Health officials in Alaska said Wednesday that a health care worker was adversely affected by the COVID-19 vaccine within 10 minutes of being shot.
U.S. health authorities have warned doctors to look out for rare allergic reactions when they first released the vaccine, manufactured by Pfizer and BioNTech in Germany. Britain had reported a few similar incidents a week earlier. That’s why vaccine recipients should be checked after receiving the bullet, in case they need immediate treatment.
The Juneau health worker was following those rules Tuesday when she began to feel wet and short of breath, said Dr. Lindy Jones, emergency room medical director at Bartlett Regional Hospital.
He was treated with epinephrine and other medications for what officials eventually diagnosed as anaphylaxis, a severe allergic reaction. She was held overnight but recovered, Jones said.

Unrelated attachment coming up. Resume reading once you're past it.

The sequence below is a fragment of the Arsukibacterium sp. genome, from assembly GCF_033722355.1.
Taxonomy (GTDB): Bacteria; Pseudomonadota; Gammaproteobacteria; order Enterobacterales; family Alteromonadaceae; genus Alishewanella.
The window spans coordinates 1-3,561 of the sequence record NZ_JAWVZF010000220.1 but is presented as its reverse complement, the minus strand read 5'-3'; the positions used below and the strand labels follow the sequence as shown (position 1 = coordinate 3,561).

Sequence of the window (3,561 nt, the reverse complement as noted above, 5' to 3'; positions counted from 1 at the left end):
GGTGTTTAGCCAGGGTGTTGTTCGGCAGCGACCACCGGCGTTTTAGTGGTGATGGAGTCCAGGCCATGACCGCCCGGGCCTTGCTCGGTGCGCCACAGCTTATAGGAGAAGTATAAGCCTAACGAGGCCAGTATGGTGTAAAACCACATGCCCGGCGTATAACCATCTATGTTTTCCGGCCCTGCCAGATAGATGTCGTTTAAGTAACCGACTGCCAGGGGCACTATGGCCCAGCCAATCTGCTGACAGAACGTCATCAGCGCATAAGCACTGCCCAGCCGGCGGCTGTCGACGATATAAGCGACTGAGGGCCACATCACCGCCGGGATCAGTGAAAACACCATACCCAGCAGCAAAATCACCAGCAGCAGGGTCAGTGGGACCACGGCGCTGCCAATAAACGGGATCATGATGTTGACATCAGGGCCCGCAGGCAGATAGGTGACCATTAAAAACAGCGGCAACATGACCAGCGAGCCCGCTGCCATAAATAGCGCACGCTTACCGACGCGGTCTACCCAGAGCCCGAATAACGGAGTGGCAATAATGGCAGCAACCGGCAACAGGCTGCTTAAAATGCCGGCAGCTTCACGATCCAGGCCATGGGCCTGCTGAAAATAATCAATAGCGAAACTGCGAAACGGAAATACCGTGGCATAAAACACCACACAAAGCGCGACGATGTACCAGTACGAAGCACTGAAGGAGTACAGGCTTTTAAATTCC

Unlike British affairs, an Alaskan woman had no history of allergic reactions. Jones said she was “enthusiastic” about having taken the first dose of the vaccine. She is not expected to receive a second dose.
The state’s chief medical officer, Dr. Anne Zink, said Alaska has no plans to change the vaccine distribution.
“This is all part of what we were looking for and expecting,” she said.
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